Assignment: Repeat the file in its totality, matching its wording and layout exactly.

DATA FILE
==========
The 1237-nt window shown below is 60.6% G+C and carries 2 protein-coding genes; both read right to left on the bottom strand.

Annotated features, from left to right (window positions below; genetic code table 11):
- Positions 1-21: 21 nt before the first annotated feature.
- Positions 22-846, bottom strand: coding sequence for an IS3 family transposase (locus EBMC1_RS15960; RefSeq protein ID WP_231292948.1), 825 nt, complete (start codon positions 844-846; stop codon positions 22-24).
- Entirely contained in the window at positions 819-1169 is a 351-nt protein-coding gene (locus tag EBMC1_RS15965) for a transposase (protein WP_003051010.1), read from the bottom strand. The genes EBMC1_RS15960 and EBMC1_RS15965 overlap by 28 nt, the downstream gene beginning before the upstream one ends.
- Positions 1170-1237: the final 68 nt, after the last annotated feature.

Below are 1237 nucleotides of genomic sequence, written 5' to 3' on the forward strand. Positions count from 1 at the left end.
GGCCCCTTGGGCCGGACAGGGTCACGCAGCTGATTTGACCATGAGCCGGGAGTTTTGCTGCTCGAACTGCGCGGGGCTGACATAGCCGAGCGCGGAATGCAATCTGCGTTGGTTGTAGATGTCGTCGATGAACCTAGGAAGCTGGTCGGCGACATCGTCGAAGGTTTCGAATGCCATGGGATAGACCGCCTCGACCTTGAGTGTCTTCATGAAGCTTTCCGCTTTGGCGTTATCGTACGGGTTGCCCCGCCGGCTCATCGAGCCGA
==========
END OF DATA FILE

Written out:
The 1237-nt window shown below is 60.6% G+C and carries 2 protein-coding genes; both read right to left on the bottom strand.

Annotated features, from left to right (window positions below; genetic code table 11):
- Positions 1-21: 21 nt before the first annotated feature.
- Positions 22-846, bottom strand: coding sequence for an IS3 family transposase (locus EBMC1_RS15960; RefSeq protein ID WP_231292948.1), 825 nt, complete (start codon positions 844-846; stop codon positions 22-24).
- Entirely contained in the window at positions 819-1169 is a 351-nt protein-coding gene (locus tag EBMC1_RS15965) for a transposase (protein WP_003051010.1), read from the bottom strand. The genes EBMC1_RS15960 and EBMC1_RS15965 overlap by 28 nt, the downstream gene beginning before the upstream one ends.
- Positions 1170-1237: the final 68 nt, after the last annotated feature.

Below are 1237 nucleotides of genomic sequence, written 5' to 3' on the forward strand. Positions count from 1 at the left end.
GGCCCCTTGGGCCGGACAGGGTCACGCAGCTGATTTGACCATGAGCCGGGAGTTTTGCTGCTCGAACTGCGCGGGGCTGACATAGCCGAGCGCGGAATGCAATCTGCGTTGGTTGTAGATGTCGTCGATGAACCTAGGAAGCTGGTCGGCGACATCGTCGAAGGTTTCGAATGCCATGGGATAGACCGCCTCGACCTTGAGTGTCTTCATGAAGCTTTCCGCTTTGGCGTTATCGTACGGGTTGCCCCGCCGGCTCATCGAGCCGA